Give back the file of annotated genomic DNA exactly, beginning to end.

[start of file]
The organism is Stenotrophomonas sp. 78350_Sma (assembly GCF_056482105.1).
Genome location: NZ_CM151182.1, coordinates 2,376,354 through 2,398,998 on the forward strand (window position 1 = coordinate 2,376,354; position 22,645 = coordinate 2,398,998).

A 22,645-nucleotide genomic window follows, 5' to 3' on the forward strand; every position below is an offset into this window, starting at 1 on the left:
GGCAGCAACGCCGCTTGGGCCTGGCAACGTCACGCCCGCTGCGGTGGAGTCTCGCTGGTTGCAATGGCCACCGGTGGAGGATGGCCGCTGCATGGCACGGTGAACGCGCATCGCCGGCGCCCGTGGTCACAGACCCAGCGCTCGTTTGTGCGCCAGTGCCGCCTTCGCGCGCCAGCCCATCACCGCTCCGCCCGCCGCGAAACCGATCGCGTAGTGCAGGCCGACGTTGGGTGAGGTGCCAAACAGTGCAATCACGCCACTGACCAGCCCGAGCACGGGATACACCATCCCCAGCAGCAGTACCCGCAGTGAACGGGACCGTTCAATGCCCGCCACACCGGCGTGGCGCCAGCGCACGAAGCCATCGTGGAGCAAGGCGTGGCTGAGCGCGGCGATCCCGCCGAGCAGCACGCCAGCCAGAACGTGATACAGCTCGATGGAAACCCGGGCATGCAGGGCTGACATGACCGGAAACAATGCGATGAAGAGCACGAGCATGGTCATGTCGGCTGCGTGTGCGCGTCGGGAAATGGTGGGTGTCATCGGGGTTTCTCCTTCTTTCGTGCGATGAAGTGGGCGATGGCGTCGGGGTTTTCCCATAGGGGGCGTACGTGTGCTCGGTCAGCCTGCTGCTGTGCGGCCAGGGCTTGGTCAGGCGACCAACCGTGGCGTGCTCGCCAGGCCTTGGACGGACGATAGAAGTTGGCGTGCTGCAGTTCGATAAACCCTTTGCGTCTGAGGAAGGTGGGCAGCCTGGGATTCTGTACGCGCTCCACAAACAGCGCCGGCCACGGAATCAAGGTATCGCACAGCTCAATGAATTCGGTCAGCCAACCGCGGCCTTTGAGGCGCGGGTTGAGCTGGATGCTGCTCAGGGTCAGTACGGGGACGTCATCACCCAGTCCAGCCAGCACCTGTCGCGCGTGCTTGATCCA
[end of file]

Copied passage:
The organism is Stenotrophomonas sp. 78350_Sma (assembly GCF_056482105.1).
Genome location: NZ_CM151182.1, coordinates 2,376,354 through 2,398,998 on the forward strand (window position 1 = coordinate 2,376,354; position 22,645 = coordinate 2,398,998).

A 22,645-nucleotide genomic window follows, 5' to 3' on the forward strand; every position below is an offset into this window, starting at 1 on the left:
GGCAGCAACGCCGCTTGGGCCTGGCAACGTCACGCCCGCTGCGGTGGAGTCTCGCTGGTTGCAATGGCCACCGGTGGAGGATGGCCGCTGCATGGCACGGTGAACGCGCATCGCCGGCGCCCGTGGTCACAGACCCAGCGCTCGTTTGTGCGCCAGTGCCGCCTTCGCGCGCCAGCCCATCACCGCTCCGCCCGCCGCGAAACCGATCGCGTAGTGCAGGCCGACGTTGGGTGAGGTGCCAAACAGTGCAATCACGCCACTGACCAGCCCGAGCACGGGATACACCATCCCCAGCAGCAGTACCCGCAGTGAACGGGACCGTTCAATGCCCGCCACACCGGCGTGGCGCCAGCGCACGAAGCCATCGTGGAGCAAGGCGTGGCTGAGCGCGGCGATCCCGCCGAGCAGCACGCCAGCCAGAACGTGATACAGCTCGATGGAAACCCGGGCATGCAGGGCTGACATGACCGGAAACAATGCGATGAAGAGCACGAGCATGGTCATGTCGGCTGCGTGTGCGCGTCGGGAAATGGTGGGTGTCATCGGGGTTTCTCCTTCTTTCGTGCGATGAAGTGGGCGATGGCGTCGGGGTTTTCCCATAGGGGGCGTACGTGTGCTCGGTCAGCCTGCTGCTGTGCGGCCAGGGCTTGGTCAGGCGACCAACCGTGGCGTGCTCGCCAGGCCTTGGACGGACGATAGAAGTTGGCGTGCTGCAGTTCGATAAACCCTTTGCGTCTGAGGAAGGTGGGCAGCCTGGGATTCTGTACGCGCTCCACAAACAGCGCCGGCCACGGAATCAAGGTATCGCACAGCTCAATGAATTCGGTCAGCCAACCGCGGCCTTTGAGGCGCGGGTTGAGCTGGATGCTGCTCAGGGTCAGTACGGGGACGTCATCACCCAGTCCAGCCAGCACCTGTCGCGCGTGCTTGATCCA